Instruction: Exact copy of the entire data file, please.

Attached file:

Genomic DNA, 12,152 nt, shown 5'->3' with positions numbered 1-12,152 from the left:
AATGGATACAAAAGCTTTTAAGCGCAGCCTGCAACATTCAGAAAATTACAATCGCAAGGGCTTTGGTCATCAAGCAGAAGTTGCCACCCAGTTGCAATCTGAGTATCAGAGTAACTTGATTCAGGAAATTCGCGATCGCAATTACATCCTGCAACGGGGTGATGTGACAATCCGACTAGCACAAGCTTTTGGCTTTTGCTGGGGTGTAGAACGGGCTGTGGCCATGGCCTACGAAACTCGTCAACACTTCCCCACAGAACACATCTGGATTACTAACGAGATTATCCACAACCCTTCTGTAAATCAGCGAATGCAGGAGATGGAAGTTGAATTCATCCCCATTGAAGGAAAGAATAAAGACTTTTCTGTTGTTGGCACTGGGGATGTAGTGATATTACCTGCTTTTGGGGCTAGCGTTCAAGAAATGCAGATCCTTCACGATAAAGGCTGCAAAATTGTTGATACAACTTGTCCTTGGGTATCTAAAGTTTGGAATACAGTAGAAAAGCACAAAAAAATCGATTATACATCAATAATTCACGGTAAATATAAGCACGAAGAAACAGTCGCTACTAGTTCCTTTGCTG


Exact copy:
Genomic DNA, 12,152 nt, shown 5'->3' with positions numbered 1-12,152 from the left:
AATGGATACAAAAGCTTTTAAGCGCAGCCTGCAACATTCAGAAAATTACAATCGCAAGGGCTTTGGTCATCAAGCAGAAGTTGCCACCCAGTTGCAATCTGAGTATCAGAGTAACTTGATTCAGGAAATTCGCGATCGCAATTACATCCTGCAACGGGGTGATGTGACAATCCGACTAGCACAAGCTTTTGGCTTTTGCTGGGGTGTAGAACGGGCTGTGGCCATGGCCTACGAAACTCGTCAACACTTCCCCACAGAACACATCTGGATTACTAACGAGATTATCCACAACCCTTCTGTAAATCAGCGAATGCAGGAGATGGAAGTTGAATTCATCCCCATTGAAGGAAAGAATAAAGACTTTTCTGTTGTTGGCACTGGGGATGTAGTGATATTACCTGCTTTTGGGGCTAGCGTTCAAGAAATGCAGATCCTTCACGATAAAGGCTGCAAAATTGTTGATACAACTTGTCCTTGGGTATCTAAAGTTTGGAATACAGTAGAAAAGCACAAAAAAATCGATTATACATCAATAATTCACGGTAAATATAAGCACGAAGAAACAGTCGCTACTAGTTCCTTTGCTG